- Scrooge is also not charitable at the beginning of his story. But, organizations and their leaders should contribute to the well-being of their communities. Some examples for how they might do this could include volunteering for non-profits, making monetary contributions to community events and engaging in initiatives related to the values held by their employees. Pope Francis’ “Laudato Si” encyclical (2015) also suggests that business leaders consider the impact of the decisions that they make on the poor (Urick, Hisker & Godwin, 2017).
- Lastly, Scrooge has very little joy in his life until he comes to realize the meaning of Christmas. He works hard but finds little true meaning in it. Yet, work is a form of prayer (McTaggart, 2003). As such, people can find both meaning and joy in their work. Because work is an act of creation that can contribute to the common good, it is a noble endeavor to both ethically lead and serve others in a business context. People can take joy in knowing this.
Ultimately, at the end of “A Christmas Carol,” Scrooge does find his way and turns his life around. He treats Cratchit better, he contributes more to society and he becomes more charitable. Moreso, he learns the true meaning of Christmas.
I wish you all a blessed holiday season. Merry Christmas, Happy New Year and Happy Holidays.
I always love hearing from you! Have you ever had a manager who was like Scrooge (no names, please!)? Was he/she able to change his/her managerial approach over time? What characteristics or behaviors do you believe can make businesses non-Scrooge like? Email me at firstname.lastname@example.org or get in touch with me on social media; Facebook, LinkedIn, or Twitter.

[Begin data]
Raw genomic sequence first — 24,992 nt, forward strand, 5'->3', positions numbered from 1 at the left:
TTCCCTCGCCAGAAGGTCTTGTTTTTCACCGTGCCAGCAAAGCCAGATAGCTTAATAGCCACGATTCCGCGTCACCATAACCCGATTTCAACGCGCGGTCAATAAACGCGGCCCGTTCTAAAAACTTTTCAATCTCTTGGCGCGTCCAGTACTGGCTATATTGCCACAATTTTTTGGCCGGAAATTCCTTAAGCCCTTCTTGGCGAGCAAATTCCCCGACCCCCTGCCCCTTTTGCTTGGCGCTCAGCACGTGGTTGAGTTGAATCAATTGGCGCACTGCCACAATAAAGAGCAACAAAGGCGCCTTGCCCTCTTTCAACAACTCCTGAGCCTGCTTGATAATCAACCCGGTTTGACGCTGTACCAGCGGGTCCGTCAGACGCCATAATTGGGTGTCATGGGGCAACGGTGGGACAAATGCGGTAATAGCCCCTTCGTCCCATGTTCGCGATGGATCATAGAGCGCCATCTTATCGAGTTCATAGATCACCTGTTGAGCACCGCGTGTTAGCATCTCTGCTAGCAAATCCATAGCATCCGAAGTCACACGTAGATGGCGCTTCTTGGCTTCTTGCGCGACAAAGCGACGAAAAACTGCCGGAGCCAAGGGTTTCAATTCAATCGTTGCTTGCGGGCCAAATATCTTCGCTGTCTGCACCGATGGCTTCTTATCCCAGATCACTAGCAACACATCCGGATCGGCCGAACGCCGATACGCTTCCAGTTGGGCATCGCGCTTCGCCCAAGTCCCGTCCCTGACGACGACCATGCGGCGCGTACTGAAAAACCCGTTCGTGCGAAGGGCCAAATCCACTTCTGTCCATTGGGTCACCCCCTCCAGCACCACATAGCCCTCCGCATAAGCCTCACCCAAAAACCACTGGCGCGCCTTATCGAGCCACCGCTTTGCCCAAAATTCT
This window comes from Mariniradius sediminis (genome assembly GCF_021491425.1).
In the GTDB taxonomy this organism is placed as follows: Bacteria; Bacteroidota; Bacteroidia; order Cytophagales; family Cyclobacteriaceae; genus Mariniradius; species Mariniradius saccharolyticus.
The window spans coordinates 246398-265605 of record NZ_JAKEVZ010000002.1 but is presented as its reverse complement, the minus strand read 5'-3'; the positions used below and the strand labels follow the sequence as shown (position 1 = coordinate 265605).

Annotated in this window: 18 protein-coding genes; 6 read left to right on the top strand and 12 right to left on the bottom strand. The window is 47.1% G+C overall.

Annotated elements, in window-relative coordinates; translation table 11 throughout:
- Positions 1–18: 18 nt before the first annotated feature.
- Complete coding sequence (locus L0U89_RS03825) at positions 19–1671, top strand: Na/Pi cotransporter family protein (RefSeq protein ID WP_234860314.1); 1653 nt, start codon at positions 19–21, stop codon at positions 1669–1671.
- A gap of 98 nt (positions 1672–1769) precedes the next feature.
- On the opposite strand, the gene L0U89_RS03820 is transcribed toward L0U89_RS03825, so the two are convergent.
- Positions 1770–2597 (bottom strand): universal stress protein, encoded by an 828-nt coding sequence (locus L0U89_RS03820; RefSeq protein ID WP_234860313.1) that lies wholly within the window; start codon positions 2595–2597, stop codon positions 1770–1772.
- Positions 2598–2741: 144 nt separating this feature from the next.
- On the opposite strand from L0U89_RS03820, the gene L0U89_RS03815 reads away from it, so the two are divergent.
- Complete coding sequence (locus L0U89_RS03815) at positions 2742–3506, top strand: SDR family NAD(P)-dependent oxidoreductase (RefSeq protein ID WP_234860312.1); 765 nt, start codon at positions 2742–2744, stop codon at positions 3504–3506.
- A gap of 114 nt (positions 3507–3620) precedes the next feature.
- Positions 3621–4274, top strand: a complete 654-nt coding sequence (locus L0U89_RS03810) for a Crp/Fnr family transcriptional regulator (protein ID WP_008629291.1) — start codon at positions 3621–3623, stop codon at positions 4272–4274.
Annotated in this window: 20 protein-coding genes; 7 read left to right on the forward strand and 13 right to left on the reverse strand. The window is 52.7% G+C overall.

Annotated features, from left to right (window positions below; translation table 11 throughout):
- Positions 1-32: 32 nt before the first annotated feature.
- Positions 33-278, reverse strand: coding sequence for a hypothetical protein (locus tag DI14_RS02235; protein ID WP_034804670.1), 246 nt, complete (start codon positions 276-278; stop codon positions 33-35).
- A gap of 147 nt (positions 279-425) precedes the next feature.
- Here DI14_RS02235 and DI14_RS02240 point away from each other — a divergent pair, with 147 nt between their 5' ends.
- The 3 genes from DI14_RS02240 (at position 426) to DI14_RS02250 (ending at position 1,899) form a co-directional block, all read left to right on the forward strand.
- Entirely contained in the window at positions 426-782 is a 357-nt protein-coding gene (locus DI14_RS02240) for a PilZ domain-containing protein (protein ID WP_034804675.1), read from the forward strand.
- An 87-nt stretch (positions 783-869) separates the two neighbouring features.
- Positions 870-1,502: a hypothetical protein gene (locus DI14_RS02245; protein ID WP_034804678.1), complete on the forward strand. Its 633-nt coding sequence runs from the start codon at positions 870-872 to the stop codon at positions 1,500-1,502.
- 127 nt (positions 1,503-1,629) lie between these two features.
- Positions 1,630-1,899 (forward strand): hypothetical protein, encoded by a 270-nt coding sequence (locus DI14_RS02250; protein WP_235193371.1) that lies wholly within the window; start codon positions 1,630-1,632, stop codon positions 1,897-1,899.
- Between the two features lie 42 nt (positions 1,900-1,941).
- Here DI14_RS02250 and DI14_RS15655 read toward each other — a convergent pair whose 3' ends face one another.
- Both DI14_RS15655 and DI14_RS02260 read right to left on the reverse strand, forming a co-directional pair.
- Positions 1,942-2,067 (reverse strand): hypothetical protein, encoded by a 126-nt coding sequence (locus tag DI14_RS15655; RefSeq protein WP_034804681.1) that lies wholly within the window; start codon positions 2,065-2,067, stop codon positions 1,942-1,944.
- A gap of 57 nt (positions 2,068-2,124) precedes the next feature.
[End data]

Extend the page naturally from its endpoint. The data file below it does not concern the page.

Dr. Mike Urick
Dicastery for Promoting Integral Human Development. (2018). Vocation of the business leader. Vatican City/University of St. Thomas.
Dickens, C. (1843). A Christmas carol. In prose. Being a ghost story of Christmas. Chapman & Hall.
Ethisphere. (2020). The world’s most ethical companies. Accessed on Nov. 30, 2020 from https://www.worldsmostethicalcompanies.com/.
Francis, P. (2015). Laudato si: Care for our common home. Pauline Books & Media: Boston, MA.
Mathis, R. L., Jackson, J. H., & Valentine, S. R. (2015). Human resource management: Essential perspectives. Cengage Learning.
McTaggart, L. (2003) Work. In The Benedictine handbook. Liturgical Press, 114–118.
Moore, B. D. (2020). 10 great examples of ethical decision-making in business. Great work life. August 22. Accessed on Nov. 30, 2020 from https://www.greatworklife.com/ethical-decision-making-in-business-examples/.
Urick, M. J., Gnecco, J., Jackson, D., Greiner, M., & Sylada, S. (2015). Perceptions of business leaders: An examination of portrayals in U.S. motion pictures. Journal of leadership and management, 3(5-6), 11-22.
Urick, M. J., Hisker, W. J., & Godwin, J. L. (2017). Management response to Laudato si: An operational excellence perspective. Journal of biblical integration in business, 20(2).
Wilkens, S. (2011). Beyond bumper sticker ethics: An introduction to theories of right and wrong. Intervarsity Press.